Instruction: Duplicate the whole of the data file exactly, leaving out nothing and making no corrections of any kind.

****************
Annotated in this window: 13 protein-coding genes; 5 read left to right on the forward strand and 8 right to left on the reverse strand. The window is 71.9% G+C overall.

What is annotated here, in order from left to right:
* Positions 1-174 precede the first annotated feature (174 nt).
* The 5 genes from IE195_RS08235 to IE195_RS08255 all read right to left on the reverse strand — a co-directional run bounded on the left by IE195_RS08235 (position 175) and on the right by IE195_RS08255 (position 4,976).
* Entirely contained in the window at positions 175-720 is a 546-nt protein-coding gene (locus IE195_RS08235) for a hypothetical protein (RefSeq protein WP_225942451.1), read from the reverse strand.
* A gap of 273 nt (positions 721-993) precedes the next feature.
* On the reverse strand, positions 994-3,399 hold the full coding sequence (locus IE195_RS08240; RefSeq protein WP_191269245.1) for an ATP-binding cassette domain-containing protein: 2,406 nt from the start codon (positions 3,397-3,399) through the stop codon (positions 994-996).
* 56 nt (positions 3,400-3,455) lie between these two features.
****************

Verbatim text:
Annotated in this window: 13 protein-coding genes; 5 read left to right on the forward strand and 8 right to left on the reverse strand. The window is 71.9% G+C overall.

What is annotated here, in order from left to right:
* Positions 1-174 precede the first annotated feature (174 nt).
* The 5 genes from IE195_RS08235 to IE195_RS08255 all read right to left on the reverse strand — a co-directional run bounded on the left by IE195_RS08235 (position 175) and on the right by IE195_RS08255 (position 4,976).
* Entirely contained in the window at positions 175-720 is a 546-nt protein-coding gene (locus IE195_RS08235) for a hypothetical protein (RefSeq protein WP_225942451.1), read from the reverse strand.
* A gap of 273 nt (positions 721-993) precedes the next feature.
* On the reverse strand, positions 994-3,399 hold the full coding sequence (locus IE195_RS08240; RefSeq protein WP_191269245.1) for an ATP-binding cassette domain-containing protein: 2,406 nt from the start codon (positions 3,397-3,399) through the stop codon (positions 994-996).
* 56 nt (positions 3,400-3,455) lie between these two features.